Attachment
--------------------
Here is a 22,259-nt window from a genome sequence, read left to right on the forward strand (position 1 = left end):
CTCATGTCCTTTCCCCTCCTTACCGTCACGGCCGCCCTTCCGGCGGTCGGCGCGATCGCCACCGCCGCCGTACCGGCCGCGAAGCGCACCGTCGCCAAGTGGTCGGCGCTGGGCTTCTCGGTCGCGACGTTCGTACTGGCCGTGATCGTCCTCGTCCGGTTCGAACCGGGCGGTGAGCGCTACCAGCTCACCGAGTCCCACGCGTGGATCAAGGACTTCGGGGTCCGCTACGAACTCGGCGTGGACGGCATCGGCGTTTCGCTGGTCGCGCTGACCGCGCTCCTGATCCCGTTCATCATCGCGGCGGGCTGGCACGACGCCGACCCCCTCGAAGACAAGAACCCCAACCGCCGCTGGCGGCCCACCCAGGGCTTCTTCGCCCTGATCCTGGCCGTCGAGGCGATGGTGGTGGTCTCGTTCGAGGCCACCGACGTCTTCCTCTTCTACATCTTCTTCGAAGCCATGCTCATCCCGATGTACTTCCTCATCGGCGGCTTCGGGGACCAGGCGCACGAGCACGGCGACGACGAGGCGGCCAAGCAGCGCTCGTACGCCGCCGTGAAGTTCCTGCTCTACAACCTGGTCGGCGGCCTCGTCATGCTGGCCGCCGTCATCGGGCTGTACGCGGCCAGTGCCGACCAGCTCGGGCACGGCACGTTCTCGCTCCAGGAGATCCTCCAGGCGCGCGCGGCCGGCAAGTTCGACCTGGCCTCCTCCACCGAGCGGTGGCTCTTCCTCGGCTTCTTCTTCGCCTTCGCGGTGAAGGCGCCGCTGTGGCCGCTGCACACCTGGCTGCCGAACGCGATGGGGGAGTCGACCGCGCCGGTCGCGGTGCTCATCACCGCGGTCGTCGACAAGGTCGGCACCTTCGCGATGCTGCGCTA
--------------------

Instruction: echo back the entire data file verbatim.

Here is a 22,259-nt window from a genome sequence, read left to right on the forward strand (position 1 = left end):
CTCATGTCCTTTCCCCTCCTTACCGTCACGGCCGCCCTTCCGGCGGTCGGCGCGATCGCCACCGCCGCCGTACCGGCCGCGAAGCGCACCGTCGCCAAGTGGTCGGCGCTGGGCTTCTCGGTCGCGACGTTCGTACTGGCCGTGATCGTCCTCGTCCGGTTCGAACCGGGCGGTGAGCGCTACCAGCTCACCGAGTCCCACGCGTGGATCAAGGACTTCGGGGTCCGCTACGAACTCGGCGTGGACGGCATCGGCGTTTCGCTGGTCGCGCTGACCGCGCTCCTGATCCCGTTCATCATCGCGGCGGGCTGGCACGACGCCGACCCCCTCGAAGACAAGAACCCCAACCGCCGCTGGCGGCCCACCCAGGGCTTCTTCGCCCTGATCCTGGCCGTCGAGGCGATGGTGGTGGTCTCGTTCGAGGCCACCGACGTCTTCCTCTTCTACATCTTCTTCGAAGCCATGCTCATCCCGATGTACTTCCTCATCGGCGGCTTCGGGGACCAGGCGCACGAGCACGGCGACGACGAGGCGGCCAAGCAGCGCTCGTACGCCGCCGTGAAGTTCCTGCTCTACAACCTGGTCGGCGGCCTCGTCATGCTGGCCGCCGTCATCGGGCTGTACGCGGCCAGTGCCGACCAGCTCGGGCACGGCACGTTCTCGCTCCAGGAGATCCTCCAGGCGCGCGCGGCCGGCAAGTTCGACCTGGCCTCCTCCACCGAGCGGTGGCTCTTCCTCGGCTTCTTCTTCGCCTTCGCGGTGAAGGCGCCGCTGTGGCCGCTGCACACCTGGCTGCCGAACGCGATGGGGGAGTCGACCGCGCCGGTCGCGGTGCTCATCACCGCGGTCGTCGACAAGGTCGGCACCTTCGCGATGCTGCGCTA